The number of companies making packrafts is growing alongside the sport of packrafting itself. There are now 7 different brands of packrafts available, with an eighth one coming soon. So the obvious question is which is the best packraft? The answer: it depends. It depends on how you’re planning to use the packraft and the amount of money you want to spend.
This series explores the pros and cons of each brand of packraft. This article discusses the Feathercraft BayLee, Bolder and Beast packrafts. Here is a link to our article on Alpacka Raft packrafts. And stay tuned for articles to come that will look at Supai Adventure Gear, NRS, Flyweight Designs, Klymit, Advanced Elements and Kokopelli Raft Company.
We have Feathercraft BayLee 1 Self-Bailing Lightweight for River packrafts available for rent. Give us a call at 307-269-0966 or e-mail us at info at jhpackraft dot com to reserve your boat today.
The Feathercraft BayLee, Bolder and Beast Packrafts
Feathercraft and Alpacka Raft are the only two companies making a white-water capable packraft. However it’s worth noting that Kokopelli Raft Company may have one out by this summer.
Feathercraft stands alone as the only company making a self-bailing packraft. It also is the only company making a packraft designed for extra heavy loads (ie a boat for hunters to easily haul out large game).
Several experienced packrafters swear by the technical edge that a self-bailing boat offers, saying it’s nice to not have to deal with a spray deck.
Another nice feature of Feathercraft packrafts is that they have multiple chambers. This not only adds a layer of safety, but is also helpful when paddling rivers that require multiple chamber boats.
The drawbacks of the Feathercraft packrafts are the expense and weight. Depending on the model, a self-bailing Feathercraft packraft costs between $1,530 and $2,375. And they weigh between 10 pounds and 18 pounds. Some of this weight comes from the number of valves required to fill the multiple-chamber boat: 2 valves for the hull, 2 valves for the seat bottom and back, and 4 valves to inflate the floor.
By comparison, an Alpacka Yukon Yak packraft with a Cruiser Spray Deck weighs between 5 and 6 pounds and costs $1,095.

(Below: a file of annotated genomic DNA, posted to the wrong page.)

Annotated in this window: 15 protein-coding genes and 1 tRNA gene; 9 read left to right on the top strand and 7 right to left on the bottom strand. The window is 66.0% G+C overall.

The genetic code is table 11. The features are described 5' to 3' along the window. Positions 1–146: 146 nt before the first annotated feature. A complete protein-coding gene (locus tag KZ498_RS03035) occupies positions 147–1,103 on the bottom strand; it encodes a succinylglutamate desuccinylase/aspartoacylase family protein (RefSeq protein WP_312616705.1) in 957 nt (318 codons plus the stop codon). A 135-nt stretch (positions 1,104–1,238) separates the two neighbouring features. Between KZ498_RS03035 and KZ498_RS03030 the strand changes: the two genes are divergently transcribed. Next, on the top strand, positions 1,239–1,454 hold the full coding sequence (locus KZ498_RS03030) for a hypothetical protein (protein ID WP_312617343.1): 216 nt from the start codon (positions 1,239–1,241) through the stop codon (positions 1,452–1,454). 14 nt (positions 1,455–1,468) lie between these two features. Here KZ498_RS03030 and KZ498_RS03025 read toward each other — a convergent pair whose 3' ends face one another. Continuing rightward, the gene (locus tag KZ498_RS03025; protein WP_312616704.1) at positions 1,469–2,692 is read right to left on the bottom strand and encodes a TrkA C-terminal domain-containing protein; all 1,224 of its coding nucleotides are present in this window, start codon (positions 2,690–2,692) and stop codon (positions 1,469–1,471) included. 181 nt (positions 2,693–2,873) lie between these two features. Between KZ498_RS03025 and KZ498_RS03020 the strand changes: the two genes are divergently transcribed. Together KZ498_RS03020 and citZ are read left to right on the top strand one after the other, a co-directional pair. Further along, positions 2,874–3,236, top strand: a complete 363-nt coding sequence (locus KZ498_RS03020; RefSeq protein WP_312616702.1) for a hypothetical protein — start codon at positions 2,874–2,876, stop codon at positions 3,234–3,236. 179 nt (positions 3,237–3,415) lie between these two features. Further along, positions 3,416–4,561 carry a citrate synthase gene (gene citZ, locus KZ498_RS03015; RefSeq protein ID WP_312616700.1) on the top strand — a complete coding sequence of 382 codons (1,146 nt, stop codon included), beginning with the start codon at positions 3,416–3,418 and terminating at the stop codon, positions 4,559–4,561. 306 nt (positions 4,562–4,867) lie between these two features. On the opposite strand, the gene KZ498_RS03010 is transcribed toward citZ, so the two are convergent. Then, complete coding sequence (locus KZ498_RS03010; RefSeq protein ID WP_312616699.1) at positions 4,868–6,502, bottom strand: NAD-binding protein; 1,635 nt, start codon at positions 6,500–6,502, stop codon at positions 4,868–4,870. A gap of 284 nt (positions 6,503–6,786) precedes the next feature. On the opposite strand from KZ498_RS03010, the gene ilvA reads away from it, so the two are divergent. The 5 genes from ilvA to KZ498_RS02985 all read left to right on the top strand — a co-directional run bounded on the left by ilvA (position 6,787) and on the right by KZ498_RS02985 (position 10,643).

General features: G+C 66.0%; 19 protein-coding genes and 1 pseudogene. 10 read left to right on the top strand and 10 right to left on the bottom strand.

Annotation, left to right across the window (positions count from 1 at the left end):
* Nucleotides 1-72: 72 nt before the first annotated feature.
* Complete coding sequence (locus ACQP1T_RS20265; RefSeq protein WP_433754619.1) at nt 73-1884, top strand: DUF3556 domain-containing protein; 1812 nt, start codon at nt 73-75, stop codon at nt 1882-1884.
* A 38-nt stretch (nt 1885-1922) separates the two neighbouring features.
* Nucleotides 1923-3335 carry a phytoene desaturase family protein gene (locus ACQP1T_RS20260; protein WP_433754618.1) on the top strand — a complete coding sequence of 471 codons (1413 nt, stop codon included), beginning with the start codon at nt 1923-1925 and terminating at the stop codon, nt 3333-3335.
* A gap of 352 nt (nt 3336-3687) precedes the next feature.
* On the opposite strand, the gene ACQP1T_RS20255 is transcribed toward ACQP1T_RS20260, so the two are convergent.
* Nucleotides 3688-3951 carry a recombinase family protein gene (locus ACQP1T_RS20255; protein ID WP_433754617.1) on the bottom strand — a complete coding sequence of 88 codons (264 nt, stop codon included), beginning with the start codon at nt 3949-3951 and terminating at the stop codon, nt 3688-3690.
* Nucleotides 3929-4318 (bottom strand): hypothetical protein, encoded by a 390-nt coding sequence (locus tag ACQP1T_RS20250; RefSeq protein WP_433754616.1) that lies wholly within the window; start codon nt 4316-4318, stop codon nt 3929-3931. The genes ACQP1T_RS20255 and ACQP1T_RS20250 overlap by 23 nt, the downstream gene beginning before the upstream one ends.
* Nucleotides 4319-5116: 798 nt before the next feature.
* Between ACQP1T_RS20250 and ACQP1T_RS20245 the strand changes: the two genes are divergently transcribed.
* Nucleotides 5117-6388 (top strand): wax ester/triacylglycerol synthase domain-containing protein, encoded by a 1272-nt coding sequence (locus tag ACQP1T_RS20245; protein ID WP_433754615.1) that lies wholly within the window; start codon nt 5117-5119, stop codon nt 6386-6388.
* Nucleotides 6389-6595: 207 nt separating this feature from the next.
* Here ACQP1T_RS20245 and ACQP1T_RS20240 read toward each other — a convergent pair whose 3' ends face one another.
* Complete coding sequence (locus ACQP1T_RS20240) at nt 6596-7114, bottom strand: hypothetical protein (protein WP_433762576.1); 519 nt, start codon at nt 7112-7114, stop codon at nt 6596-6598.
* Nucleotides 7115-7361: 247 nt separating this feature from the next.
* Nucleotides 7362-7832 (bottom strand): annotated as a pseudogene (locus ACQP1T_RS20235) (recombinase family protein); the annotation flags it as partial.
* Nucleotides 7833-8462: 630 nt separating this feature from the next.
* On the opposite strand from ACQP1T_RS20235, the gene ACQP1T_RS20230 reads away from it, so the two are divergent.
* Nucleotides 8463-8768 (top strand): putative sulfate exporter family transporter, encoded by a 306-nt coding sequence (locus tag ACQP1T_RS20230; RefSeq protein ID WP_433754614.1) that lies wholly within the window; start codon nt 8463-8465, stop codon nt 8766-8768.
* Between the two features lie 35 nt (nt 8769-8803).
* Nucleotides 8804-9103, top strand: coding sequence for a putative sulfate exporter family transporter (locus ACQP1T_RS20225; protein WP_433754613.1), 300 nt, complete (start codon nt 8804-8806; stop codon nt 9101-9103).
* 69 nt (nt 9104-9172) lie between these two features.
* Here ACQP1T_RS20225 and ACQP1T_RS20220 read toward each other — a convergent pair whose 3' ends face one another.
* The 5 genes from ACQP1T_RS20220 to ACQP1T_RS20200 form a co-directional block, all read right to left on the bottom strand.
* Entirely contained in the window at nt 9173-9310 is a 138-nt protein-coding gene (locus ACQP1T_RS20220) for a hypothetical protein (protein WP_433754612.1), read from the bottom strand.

Feathercraft also offer an Alpacka-style packraft with a spray deck and a non-bailing floor. This model is called the BayLee 1 Lightweight for River. It weighs 6.5 pounds and costs $1,195.
There are a few factors to consider when choosing which Feathercraft model to purchase. The first is your height. If you’re over 6 feet tall, you’ll want to opt for the Bolder rather than the BayLee. Another consideration is your gear load. The Bolder has more room than the BayLee for gear, including space behind your seat. The Beast is the end-all-be-all for carrying heavy loads with a capacity rating up to 1,000 pounds. Both the Bolder and Beast also include grab lines.
Finally, think about where you want your center of gravity in the boat. The Bolder and Beast are longer boats with the seat moved forward. Here is Feathercraft’s explanation for this design:
“Packrafters learn to lean as far forward as possible to avoid backflips. But this is an unnecessary struggle. By making the boat just a little bit longer, you move your center of balance forward. The improvement in performance is dramatic. When you enter a hole, all of your energy can be devoted to going forward. Forget about back flips.”
Feathercraft has a long history of making excellent crafts in the water sports industry. It uses durable materials and makes its boats at its shop in Vancouver, Canada.
Bottom line: if paddling performance is more important to you than weight and cost, then seriously consider a Feathercraft packraft.
Here is a link to our article on Alpacka Raft packrafts and stay tuned for more articles in our Best Packraft Series.
We have Feathercraft BayLee 1 Self-Bailing Lightweight for River packrafts available for rent. Give us a call at 907-830-1016 or e-mail us at info at jhpackraft dot com to reserve your boat today.
Have you paddled a Feathercraft packraft? If so, what are your thoughts on it? Is it the best packraft available in terms of technical performance? Is it worth the money? If you haven’t paddled a Feathercraft packraft, would you like to give one a try? Why or why not?